When we just make appointments like this, without properly vetting it, it kills the trajectory of other potential candidates who could have something of quality and great enough value to bring to Cobb County.

Finally I think this is unfair to the public. The public should have reasonable expectation that their leaders have reasonably vetted all potential candidates, so that we can provide reasonable stewardship of their tax dollars, and reasonable consideration of their expectations on service delivery.

It has been argued the chairman has the authority to make the appointment of the county manager per county law. And he does have that authority.  But having the authority to do something … gives you the authority to take that course of action, but it doesn’t obligate you to that course of action.

Having the authority to do something gives you the right to do something, but full implementation does not necessarily make it right.

And maybe to some, possibly to many, the action is right.

We know that Deputy County Manager McMorris has worked her way up to the position of which she is considering today. And she brings a breath of fresh air to Cobb County.  And many know and believe that it’s time for a woman to ascend into leadership in this county.

And yes, as a black woman it is pivotal to have the opportunity to lead in Cobb County.

Please understand that her appointment provides me a sense of joy, and for those who’ve longed to see themselves, our daughters in the county reflect all of the persons that live here. I know personally that Dr. McMorris has worked hard for this, and has earned her right to be considered.

Even so, such accomplishment should not take on a character of ascension that typically leaves people of diversity outside of consideration.

When we have open processes all can be considered, irrespective of gender, race or other affiliation, and they can be considered on their merits.

I have been on this board for going on eight years, and I have been in this same position in exec, where we’ve had leaders put in positions who were not properly vetted. I’ve been in meetings where there have been statements made that ‘I like this guy,’ or ‘I don’t see why we just don’t have X fill this role’.”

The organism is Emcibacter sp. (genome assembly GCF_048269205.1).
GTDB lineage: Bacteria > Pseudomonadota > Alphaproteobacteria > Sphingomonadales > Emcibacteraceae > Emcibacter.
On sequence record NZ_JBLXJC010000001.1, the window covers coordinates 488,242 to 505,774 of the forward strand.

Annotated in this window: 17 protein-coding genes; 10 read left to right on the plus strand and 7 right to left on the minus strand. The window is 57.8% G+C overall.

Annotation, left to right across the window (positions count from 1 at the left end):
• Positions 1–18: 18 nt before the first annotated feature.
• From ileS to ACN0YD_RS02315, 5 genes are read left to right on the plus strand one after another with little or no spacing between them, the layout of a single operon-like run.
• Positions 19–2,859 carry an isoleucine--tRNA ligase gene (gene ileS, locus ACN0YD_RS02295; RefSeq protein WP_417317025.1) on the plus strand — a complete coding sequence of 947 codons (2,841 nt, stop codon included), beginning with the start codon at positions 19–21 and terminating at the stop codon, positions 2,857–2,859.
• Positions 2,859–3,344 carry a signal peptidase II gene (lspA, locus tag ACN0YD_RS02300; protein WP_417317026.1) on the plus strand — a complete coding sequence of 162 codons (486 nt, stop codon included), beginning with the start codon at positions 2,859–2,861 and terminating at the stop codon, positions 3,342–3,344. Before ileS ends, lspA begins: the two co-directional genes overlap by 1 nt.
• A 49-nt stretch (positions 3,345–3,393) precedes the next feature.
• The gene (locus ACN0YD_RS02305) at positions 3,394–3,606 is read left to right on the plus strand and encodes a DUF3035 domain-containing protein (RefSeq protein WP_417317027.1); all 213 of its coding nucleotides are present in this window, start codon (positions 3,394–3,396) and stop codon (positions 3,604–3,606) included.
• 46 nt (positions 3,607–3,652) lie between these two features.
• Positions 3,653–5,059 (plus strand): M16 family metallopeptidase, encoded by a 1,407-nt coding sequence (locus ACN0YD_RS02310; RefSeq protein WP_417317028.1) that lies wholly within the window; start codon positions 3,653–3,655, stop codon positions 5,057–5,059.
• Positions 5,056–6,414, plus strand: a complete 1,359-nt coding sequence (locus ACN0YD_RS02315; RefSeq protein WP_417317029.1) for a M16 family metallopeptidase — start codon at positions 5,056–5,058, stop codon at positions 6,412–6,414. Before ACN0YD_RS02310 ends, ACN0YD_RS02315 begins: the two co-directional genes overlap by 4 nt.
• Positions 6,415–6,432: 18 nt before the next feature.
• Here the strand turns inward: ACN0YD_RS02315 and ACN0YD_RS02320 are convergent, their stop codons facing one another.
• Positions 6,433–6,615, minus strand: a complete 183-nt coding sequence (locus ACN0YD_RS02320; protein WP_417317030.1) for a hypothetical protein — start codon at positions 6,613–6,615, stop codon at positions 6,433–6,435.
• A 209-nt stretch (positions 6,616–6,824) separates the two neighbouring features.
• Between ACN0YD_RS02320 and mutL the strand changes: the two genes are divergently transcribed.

And as someone who tries to think as critically and open as possible, there have been times I have been filled with fear to ask questions and push us having an open process.  Because I’ve been concerned if I question anything: will this person treat me well where they’re leading in the county?  Will they be considerate of my requests as a commissioner? Will I face backlash from the board if I don’t support where the majority of the board is?

But it got to a point where I kept seeing that happen over and over again.  I finally put my foot down. And I made a committment to myself and this board, and to the public: I will be open to make sure we have an open process, so everybody can be considered.

And I’m sorry today if transparency is such manner is frowned on upon.

It’s easy for me to make a certain decision today, for us to be unanimous as a board.

It’s hard to stick with principle.  And it’s hard to stick with the things that you know make this county fair, and will make it the best it can be moving into the future.

So on principle my decision today is easy.  And my heart today still today toward Dr. McMorris is full.  But my commitment to this county and how I have led and continue to lead in such a way that opens up consideration  for everybody … I cannot affirm or approve this appointment in the manner of which it is going down today.

But Dr. McMorris, County Manager McMorris, I’ll let you know from right here you know you have my full and dearest support, whether or not you see people who want to undermine it, you have my full and dearest support.  I love you, alright?